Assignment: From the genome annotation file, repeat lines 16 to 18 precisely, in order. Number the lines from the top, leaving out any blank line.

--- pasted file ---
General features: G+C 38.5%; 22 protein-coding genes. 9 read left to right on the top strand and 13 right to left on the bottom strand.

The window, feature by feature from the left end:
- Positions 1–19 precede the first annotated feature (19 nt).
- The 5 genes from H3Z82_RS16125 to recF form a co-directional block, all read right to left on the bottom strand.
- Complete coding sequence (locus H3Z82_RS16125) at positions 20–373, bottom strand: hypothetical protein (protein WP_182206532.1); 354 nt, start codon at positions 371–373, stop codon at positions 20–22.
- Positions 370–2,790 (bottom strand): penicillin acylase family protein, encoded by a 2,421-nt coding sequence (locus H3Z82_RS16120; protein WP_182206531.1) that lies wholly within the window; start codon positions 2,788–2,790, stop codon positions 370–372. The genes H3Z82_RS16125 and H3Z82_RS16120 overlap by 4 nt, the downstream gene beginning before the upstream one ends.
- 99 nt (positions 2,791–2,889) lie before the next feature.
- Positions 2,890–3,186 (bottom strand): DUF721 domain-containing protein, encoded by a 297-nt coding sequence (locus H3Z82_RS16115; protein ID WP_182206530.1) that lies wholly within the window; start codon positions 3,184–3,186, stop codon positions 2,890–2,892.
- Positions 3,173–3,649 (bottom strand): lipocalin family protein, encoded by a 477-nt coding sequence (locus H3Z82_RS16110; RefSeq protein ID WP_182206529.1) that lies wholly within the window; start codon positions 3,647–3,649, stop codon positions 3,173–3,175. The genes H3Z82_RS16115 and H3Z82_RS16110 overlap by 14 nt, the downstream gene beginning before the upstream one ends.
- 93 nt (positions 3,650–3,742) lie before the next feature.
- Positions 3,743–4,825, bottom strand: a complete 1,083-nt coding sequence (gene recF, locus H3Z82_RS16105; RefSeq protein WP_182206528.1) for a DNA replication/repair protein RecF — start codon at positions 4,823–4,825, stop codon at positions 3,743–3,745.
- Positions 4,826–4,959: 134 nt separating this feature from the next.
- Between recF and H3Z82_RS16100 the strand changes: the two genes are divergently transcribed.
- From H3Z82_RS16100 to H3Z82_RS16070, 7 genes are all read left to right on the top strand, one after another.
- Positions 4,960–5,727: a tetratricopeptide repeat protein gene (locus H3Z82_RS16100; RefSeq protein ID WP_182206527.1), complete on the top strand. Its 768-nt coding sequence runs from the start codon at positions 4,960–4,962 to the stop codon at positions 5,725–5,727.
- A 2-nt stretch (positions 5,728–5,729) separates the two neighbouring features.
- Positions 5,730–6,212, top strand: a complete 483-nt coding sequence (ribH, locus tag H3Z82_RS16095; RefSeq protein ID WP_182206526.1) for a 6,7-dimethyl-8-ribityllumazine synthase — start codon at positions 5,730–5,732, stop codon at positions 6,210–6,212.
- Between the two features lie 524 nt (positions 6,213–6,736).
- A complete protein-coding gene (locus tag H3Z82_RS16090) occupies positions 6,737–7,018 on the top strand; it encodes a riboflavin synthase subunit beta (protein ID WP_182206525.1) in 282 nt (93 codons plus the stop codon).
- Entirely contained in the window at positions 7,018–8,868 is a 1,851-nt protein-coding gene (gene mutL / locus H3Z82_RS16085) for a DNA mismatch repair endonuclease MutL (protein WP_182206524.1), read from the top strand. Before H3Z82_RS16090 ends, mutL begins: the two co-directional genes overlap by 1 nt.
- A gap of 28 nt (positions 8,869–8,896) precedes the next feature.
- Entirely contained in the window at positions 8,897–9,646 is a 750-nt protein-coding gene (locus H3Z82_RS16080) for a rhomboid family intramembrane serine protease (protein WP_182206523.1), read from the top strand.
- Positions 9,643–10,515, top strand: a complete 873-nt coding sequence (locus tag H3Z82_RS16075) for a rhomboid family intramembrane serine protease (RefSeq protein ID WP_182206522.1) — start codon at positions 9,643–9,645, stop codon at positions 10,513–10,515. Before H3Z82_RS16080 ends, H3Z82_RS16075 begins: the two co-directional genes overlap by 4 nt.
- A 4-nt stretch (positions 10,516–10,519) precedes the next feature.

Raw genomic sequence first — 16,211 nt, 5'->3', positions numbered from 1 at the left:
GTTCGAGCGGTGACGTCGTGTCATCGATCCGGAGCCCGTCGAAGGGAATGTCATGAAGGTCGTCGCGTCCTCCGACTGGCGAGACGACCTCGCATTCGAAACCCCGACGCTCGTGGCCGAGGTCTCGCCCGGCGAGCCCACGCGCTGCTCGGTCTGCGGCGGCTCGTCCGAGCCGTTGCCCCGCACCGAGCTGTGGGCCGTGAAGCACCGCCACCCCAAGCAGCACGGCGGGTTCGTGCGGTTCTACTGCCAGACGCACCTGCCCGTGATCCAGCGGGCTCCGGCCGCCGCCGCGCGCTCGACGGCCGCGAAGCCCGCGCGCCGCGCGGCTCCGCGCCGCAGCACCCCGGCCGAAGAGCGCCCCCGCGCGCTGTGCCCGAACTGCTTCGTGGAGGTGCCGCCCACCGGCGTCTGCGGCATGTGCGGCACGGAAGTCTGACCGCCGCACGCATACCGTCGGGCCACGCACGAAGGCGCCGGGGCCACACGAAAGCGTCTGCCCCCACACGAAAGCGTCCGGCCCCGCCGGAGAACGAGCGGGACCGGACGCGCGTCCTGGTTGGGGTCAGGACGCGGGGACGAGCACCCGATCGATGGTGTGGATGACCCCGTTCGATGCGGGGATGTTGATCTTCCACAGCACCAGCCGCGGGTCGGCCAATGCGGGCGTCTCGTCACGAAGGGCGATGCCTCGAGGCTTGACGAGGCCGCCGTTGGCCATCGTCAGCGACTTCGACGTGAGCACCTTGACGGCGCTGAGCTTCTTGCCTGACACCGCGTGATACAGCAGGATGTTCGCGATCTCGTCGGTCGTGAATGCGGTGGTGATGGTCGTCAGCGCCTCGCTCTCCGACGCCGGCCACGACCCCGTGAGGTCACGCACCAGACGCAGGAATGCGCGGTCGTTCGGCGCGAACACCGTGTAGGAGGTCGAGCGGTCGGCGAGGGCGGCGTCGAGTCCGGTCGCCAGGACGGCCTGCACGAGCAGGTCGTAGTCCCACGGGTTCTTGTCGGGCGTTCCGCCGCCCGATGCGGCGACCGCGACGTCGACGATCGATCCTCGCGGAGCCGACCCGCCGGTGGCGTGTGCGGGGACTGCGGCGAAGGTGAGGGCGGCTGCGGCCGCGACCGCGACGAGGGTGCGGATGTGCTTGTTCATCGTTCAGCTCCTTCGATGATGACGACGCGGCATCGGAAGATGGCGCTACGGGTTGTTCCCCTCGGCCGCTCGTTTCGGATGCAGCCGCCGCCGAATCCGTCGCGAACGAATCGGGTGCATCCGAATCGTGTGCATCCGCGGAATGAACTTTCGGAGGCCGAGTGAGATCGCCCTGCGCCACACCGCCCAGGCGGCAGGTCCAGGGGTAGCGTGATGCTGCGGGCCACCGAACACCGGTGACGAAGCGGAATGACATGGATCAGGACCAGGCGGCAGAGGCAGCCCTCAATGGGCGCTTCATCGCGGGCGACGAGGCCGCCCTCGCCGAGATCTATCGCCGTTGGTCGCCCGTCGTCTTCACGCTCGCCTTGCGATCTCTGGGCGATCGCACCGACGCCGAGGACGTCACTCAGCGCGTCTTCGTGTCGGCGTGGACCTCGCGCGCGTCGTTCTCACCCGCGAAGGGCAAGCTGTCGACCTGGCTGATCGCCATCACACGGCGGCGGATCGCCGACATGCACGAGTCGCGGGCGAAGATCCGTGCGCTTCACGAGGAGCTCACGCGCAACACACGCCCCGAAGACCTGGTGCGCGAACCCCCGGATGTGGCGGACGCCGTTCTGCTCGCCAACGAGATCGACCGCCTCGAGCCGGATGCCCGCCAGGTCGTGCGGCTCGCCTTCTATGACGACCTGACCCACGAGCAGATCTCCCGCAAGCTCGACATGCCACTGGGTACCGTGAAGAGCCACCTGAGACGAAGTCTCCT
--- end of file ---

- A 2-nt stretch (positions 5,728–5,729) separates the two neighbouring features.
- Positions 5,730–6,212, top strand: a complete 483-nt coding sequence (ribH, locus tag H3Z82_RS16095; RefSeq protein ID WP_182206526.1) for a 6,7-dimethyl-8-ribityllumazine synthase — start codon at positions 5,730–5,732, stop codon at positions 6,210–6,212.
- Between the two features lie 524 nt (positions 6,213–6,736).